Fight: Moray eel vs sea snake

by Matthew Cobb

In this amazing video, a brave – or foolhardy – banded sea krait has decided to nom a moray eel. It’s hard to express what a dumb idea that is, unless the animal doing the nomming is a great white shark, I guess. Morays are one of the most badass denizens of the deep, and I certainly wouldn’t have got anywhere near as close to it as this diver did, even if it was busy being eaten at the time. Its business end is still in action. The video only lasts 2:40 – make sure you watch to the end.

h/t @edyong209, who spotted this on the excellent Deep Sea News collective blog. Your one-stop shop for all things marine!



  1. Kurt
    Posted April 18, 2013 at 11:44 am | Permalink

    From what I recall, eels of any kind are actually a common prey item for banded sea kraits because they are easier to catch than free-swimming fish. They tend to hunt for fish hiding in coral.

  2. Lars
    Posted April 18, 2013 at 11:48 am | Permalink

    Have to wonder how things went for the moray afterwards – sea kraits are very poisonous.

    • steve oberski
      Posted April 18, 2013 at 12:37 pm | Permalink

      I was surprised to see the moray out in the open, normally they stay in their hidey holes in the coral reef or sea bottom and if they do come out it’s only at night.

      Their “bad ass” reputation is not deserved in my opinion, I have encountered them on literally hundreds of dives and gotten quite close to them for photographic purposes and they have never bothered* me.

      I have some shots of a tame (i.e. fed on a regular basis by the dive guides) 8 foot or so Green moray eel wrapping itself around another diver in our group in search of food, not a practice I approve of.

      Ditto for sharks, I’ve encountered grey, hammerhead, bull nose, nurse etc. on hundreds of dives and nary an incident.

      In fact the closest I’ve felt to being threatened is when I encountered a pair of remora on the reef somehow separated from their host shark who did their best to make me their new host and it took some vigorous swimming on my part to refuse the invitation.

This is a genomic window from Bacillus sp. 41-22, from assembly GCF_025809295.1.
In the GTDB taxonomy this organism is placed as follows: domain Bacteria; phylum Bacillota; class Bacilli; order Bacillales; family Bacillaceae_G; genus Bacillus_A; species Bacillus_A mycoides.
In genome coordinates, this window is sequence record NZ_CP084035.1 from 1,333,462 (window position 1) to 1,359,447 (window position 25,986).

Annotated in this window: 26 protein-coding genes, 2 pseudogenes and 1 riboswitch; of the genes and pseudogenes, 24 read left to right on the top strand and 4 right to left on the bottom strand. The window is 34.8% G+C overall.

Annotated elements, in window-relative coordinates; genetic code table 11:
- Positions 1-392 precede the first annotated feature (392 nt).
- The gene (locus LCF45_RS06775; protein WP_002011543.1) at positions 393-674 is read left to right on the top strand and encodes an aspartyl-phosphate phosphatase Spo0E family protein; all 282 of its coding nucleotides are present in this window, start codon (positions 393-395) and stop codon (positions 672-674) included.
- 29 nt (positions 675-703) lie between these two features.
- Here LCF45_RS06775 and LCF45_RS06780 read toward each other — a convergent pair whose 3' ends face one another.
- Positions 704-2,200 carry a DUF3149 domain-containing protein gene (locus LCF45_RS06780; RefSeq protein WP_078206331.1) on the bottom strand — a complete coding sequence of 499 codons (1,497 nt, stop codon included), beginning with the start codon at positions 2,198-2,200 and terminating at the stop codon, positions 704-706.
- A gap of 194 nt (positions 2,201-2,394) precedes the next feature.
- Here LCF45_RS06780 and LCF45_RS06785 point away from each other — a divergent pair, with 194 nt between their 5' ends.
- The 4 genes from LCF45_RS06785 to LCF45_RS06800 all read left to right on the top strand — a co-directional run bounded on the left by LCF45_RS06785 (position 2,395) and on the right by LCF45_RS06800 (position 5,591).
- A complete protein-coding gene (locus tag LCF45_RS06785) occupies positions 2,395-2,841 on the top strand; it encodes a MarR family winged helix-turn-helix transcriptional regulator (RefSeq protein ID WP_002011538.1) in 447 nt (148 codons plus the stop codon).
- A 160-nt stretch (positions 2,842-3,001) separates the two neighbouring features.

I’ve never encountered a sea snake, I’ve only dove around the Caribbean and I think they only occur in the Pacific but from what I’ve read about them, they are very poisonous and I would be heading for the hills if I sighted one of them.

      * I’m reminded of a somewhat humorous first aid reference card for scuba divers, with a list of different injuries that could result from interacting with the inhabitants of the ocean and the treatment was always “stop bothering that particular animal”.

      • infiniteimprobabilit
        Posted April 19, 2013 at 2:25 am | Permalink

        You get sea snakes in the lagoon in Rarotonga, but they’re very shy, the only times I ever saw them were when they were swimming fast in the other direction. I think the only way to get bitten would be to stick your hand in a hole in the coral that was already occupied by one. I was much more worried about eels, which weren’t so shy and have a nasty reputation.

        I once met a young girl of about eight years old who said she’d been bitten by one, she was quite sick for a couple of days but (obviously) fully recovered. I have read horrific accounts of the effects of sea snake venom, though.

        My guess is different species, or the same species at different times of year maybe, can vary markedly in their venomosity (is that a word?)

  3. microraptor
    Posted April 18, 2013 at 12:01 pm | Permalink

    I know snakes can swallow things that are larger than their heads, but I’m still surprised that that krait would try to eat something as big as that eel.